The MMA Rant 2.23.13: Nick Diaz is a Tool, UFC Cuts, More
Welcome to this week’s edition of the MMA Rant, as always, I am your host, Scott Kuczkowski.
The UFC made couple of strange decisions this week, to include releasing 16 fighters, one of which was Jon Fitch. Many of the esteemed writers on this site found Fitch’s release strange and it created a bit of discussion. If Dana White is to be believed, nearly 100 more fighter releases could be on the way.
Also of note was Dana White’s realization that guys have been abusing TRT in training. I don’t know what bit of information got him all excited about this issue, but the UFC response seems a little late to the party for my liking.
Before we get to all that, let’s tackle some reader comments from last week:
Da Truth takes umbrage with my opinion that Chael Sonnen shouldn’t talk his way into a title fight: Scott, Sonnen wasnt the first to raise his hand, he was the ONLY one to raise his hand.
Big difference. How are any of them going to complain when all were offered to fight Jones on short notice and all turned it down? Since they turned down the shot, it was offered to a very unlikely person (who accepted)
In business, if you are offered a promotion, you dont turn it down. Even if you feel you arent ready, you take it. Because next time, the higher ups will remember and bypass you for somebody who maybe isnt ready (like you were last time) but is willing to give it a shot.
You may be missing my point; I’m not mad at Chael for jumping at an opportunity, because as you said, you have to take the chances offered you. I’m upset that the UFC couldn’t find a better challenger for the champ when they claim to have the best fighters in the world signed to them.
The UFC has the deepest roster of any promotion on the planet, so I find it ridiculous they couldn’t find one guy at Light Heavyweight to fight the champ. While I will concede that Sonnen makes for an interesting matchup, my opinion is that anyone in the Top 15 of the UFC Light Heavyweight rankings would be more deserving of a title shot than a Middleweight coming off a loss.
Col Rothwell makes a couple of points: Also yeah the Sonnen thing is slightly different due to him being the only guy willing to step up, but with others I’m also dead against this handing out title shots to the guys they fancy marketing more or the champ prefers to fight. To me I watch MMA because it’s a legit sport. When I want to watch a work I watch wrestling and with MMA it’s the real deal. Now while fights are still legit, the booking is not with the recent events of handing title shots to people who didn’t deserve them.
This has been the basis of me questioning if MMA should be handled more as a sport or as entertainment.
I used to actually think Bellator had this covered way better than UFC because guys HAD to earn their shots, but then I don’t think the UFC could run events anywhere near as popular using that system. On the whole I think they should just stick to running the same system as now but actually put guys on winning streaks into title eliminators and STICK to that guy getting the shot. I’m a huge fan of GSP but as much as I like him personally from what I’ve seen of him and as a fighter, if I were the boss I’d be telling him “Hendricks is on fire, he won the eliminator, he gets the shot and that’s just that.” guys shouldn’t be allowed to pick and choose and that stands for Silva even moreso. I get that GSP wants Diaz and I think that aside from money, it’s more about shutting him up because he got under Georges skin with his baiting antics, but even if he got that fight later on, he should have been given Hendricks whether he liked it or not. Just like Silva should get Wiedman.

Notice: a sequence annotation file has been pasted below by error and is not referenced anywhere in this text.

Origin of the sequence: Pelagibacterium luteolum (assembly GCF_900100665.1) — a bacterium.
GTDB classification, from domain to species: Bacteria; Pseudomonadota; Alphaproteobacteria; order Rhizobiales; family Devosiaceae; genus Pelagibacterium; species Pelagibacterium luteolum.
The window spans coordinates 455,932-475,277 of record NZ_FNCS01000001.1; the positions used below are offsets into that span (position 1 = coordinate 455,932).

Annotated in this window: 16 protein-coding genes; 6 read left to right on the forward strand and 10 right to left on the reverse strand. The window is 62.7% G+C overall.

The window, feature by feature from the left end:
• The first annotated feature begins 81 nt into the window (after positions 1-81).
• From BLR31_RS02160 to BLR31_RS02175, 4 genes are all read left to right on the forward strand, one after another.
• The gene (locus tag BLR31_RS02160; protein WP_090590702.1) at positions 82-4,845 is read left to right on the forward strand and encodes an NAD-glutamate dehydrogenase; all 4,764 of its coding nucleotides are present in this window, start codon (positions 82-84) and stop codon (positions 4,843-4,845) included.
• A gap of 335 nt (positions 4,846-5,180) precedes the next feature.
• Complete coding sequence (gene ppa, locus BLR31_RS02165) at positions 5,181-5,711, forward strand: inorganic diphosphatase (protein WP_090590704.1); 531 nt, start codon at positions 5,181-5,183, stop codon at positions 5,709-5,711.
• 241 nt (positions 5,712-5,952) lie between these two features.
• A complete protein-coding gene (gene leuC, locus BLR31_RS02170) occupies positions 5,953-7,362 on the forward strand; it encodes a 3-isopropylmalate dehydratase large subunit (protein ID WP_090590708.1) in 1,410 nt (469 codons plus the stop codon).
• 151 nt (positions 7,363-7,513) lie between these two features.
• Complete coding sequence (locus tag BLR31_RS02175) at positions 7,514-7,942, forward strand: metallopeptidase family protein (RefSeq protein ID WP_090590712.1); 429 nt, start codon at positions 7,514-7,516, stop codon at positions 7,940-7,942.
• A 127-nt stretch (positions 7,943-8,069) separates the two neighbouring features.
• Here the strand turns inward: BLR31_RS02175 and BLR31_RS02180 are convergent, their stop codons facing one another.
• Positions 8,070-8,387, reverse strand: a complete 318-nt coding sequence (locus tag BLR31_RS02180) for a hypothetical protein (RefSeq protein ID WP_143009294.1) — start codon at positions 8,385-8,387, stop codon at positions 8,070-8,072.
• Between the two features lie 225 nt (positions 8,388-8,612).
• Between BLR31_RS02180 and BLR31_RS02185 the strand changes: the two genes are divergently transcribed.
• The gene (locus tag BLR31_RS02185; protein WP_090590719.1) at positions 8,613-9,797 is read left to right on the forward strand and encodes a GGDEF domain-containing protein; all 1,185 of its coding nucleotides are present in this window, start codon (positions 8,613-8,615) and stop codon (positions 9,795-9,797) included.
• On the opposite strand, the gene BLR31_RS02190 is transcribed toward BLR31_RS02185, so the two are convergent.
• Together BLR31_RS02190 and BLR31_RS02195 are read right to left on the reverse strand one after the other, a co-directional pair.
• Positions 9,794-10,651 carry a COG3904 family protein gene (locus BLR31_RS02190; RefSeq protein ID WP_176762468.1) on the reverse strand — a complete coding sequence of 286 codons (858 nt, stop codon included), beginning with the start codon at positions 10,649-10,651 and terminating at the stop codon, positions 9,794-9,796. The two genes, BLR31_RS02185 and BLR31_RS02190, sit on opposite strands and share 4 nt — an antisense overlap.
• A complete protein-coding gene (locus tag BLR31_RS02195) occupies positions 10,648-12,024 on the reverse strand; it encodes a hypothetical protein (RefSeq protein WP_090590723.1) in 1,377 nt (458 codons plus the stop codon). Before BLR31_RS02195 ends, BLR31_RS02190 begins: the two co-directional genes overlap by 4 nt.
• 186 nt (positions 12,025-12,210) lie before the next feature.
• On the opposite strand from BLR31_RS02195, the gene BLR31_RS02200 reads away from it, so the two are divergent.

On a sidenote about the whole Bisping deal too, it amuses me the irony of the situation that Bisping loves to comment about fighters “shitting the bed” when they get close to a title shot. I know he’s said it about at least 2 guys in the past couple of years, and yet Mike shits the bed every time he’s 1 step from a title shot himself! Lastly, is Rashad finished or what? The guys heart doesn’t seem to be in it anymore and I greet his name on the card with a groan nowadays. He seems to have caught the Rampage bug for not trying real hard if he’s not in the mood.
Bisping likes to run his mouth, and calling people out after they stumble (or defeat him) has been a long-running shtick of his. I can appreciate what Bisping has done in the octagon, but the guy seriously needs to see a sports psychologist to figure out why he never wins the fights that make him a title contender.
As far as Rashad Evans is concerned, I think his loss to Jon Jones and split from Greg Jackson has knocked him back more than a few steps. His last fight against Lil Nog was abysmally bad, and it almost appeared like he didn’t put enough time in the gym like he previously did. If I were Rashad, I would head back to Jackson’s and just recognize he had the most success at that gym for a reason.
I’m a big fan of Cruz but I don’t think this whole interim title situation looks good for anyone. How many times have we created interim belts now? Way too many. If a champion is out for only a short time fair enough but anyone with a long term injury should just vacate the belt and be given the first shot at the new champ when they come back. I don’t see what is wrong with that at all.
Yeah…anytime a champ can’t defend the title within a calendar year, that person doesn’t need to be wearing the belt anymore. It sucks for the guys that might be stripped of the title because of an injury, but the division has to be bigger than just one fighter.